Rescued by racism

When Germany’s Jews decided to flee the Nazi onslaught in November 1938, they found refuge in the Dominican Republic...

November 1938: A Berlin synagogue burning on the night of Kristallnacht. Photograph by Paul Popper/Popperfoto/Getty Images

Seventy years ago, in November 1938, Germany’s Jews were feeling increasingly threatened and trapped. The Nazi onslaught on the ninth of the month, the infamous Kristallnacht, revealed the violent intensity of anti-Semitism among Hitler’s street gangs as thousands of synagogues and businesses were ransacked and torched. Many who had the means had already fled. Others were desperate to escape before it was too late.

Yet few countries were willing to accept an influx of Jewish migrants, especially in the turbulent economic and political climate of the 1930s. In the 32-nation Evian conference of July 1938, convened to address the Jewish crisis, the US, Britain and France were all reluctant to commit themselves to significant quotas of any sort. Curiously, only one country stepped forward and offered a haven to the stateless and persecuted German and Austrian Jews: the Caribbean nation of the Dominican Republic.

The Dominican offer to receive up to 100,000 refugees was greeted with incredulity, and some scepticism, by international opinion. After all, the country’s dictator, Generalísimo Rafael Leónidas Trujillo (whose brother Virgilio led the Dominican delegation) was hardly known for his human rights record. (The previous year he had presided over the massacre of some 30,000 Haitians around the Dominican–Haitian border and regularly “disappeared” political opponents.)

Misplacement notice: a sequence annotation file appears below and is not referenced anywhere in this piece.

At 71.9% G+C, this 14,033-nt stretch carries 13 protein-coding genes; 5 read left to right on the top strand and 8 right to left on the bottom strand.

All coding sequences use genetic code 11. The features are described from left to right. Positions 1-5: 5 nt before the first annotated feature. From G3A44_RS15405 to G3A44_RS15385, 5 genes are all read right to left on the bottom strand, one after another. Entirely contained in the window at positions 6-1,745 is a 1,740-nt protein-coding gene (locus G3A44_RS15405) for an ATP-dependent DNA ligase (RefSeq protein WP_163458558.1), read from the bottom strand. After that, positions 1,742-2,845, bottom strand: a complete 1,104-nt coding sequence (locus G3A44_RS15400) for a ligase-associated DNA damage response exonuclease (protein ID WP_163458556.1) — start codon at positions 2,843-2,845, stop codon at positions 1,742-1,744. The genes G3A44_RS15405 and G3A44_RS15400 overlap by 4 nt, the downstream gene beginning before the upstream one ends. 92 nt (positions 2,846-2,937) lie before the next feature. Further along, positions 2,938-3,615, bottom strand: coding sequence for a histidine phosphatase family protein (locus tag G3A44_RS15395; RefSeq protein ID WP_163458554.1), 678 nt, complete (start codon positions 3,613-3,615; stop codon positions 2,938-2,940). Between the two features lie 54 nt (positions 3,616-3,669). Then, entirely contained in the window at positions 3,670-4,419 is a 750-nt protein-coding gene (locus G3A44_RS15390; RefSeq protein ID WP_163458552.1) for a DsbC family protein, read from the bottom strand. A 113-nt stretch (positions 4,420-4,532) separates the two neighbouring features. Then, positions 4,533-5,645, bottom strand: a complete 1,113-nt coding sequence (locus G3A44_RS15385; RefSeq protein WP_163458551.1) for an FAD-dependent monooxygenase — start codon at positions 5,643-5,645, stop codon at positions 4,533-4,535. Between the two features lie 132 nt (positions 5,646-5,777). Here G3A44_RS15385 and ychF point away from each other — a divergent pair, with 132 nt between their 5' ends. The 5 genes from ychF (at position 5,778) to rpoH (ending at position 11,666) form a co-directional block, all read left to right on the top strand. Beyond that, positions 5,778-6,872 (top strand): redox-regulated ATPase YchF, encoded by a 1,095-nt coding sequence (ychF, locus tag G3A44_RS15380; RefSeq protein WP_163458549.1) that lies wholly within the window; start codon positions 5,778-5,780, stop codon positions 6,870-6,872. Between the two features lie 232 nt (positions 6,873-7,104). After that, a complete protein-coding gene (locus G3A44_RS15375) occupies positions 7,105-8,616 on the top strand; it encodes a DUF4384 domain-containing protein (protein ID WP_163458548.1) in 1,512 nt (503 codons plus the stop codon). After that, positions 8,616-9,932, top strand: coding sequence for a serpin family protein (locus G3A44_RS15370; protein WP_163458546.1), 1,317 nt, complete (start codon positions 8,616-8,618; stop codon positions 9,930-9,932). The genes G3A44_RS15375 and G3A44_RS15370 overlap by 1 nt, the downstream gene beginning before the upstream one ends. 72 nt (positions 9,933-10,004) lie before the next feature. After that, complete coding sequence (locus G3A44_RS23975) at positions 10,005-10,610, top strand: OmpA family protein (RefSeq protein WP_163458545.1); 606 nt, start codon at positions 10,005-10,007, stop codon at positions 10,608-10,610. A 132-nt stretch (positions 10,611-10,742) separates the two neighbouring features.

Yet Trujillo had good reason to make the offer. It won him all-important American approval, especially after the bad press generated by the massacre, and it also fitted in with his own form of racism, which was directed not against Jews, but against black-skinned Haitians. A flood of “white” Jews from Europe, he reasoned, would lead to intermarriage with Dominicans and “whiten” a people whom he saw as under threat from their African-descended neighbours.

The first Jewish migrants to arrive, in the course of 1940, could hardly have imagined that they were part of the dictator’s bizarre social engineering scheme. Nor could the unpromising place where they found themselves have been more different from their mostly comfortable middle-class backgrounds in places such as Berlin or Vienna. Their new home was an abandoned banana plantation near the then remote fishing village of Sosúa, on the Dominican Republic’s north coast.

The canny Trujillo had done a shrewd piece of business in selling the 26,000 acres to the New York-based Dominican Republic Settlement Association, a body largely funded by American Jewry. The land had previously belonged to the United Fruit Company but was then taken over by Trujillo. And when the first settlers arrived, they discovered little more than some derelict warehouses and former banana fields that were rapidly reverting to jungle. According to one migrant, David Kahane, “There were two barracks and a few shacks, no electric lights, and the mosquitoes were humming.” The landscape may appear idyllic to modern-day tourists, but then the Dominican Republic was a desperately poor country, with next to no infrastructure and a rich array of tropical diseases.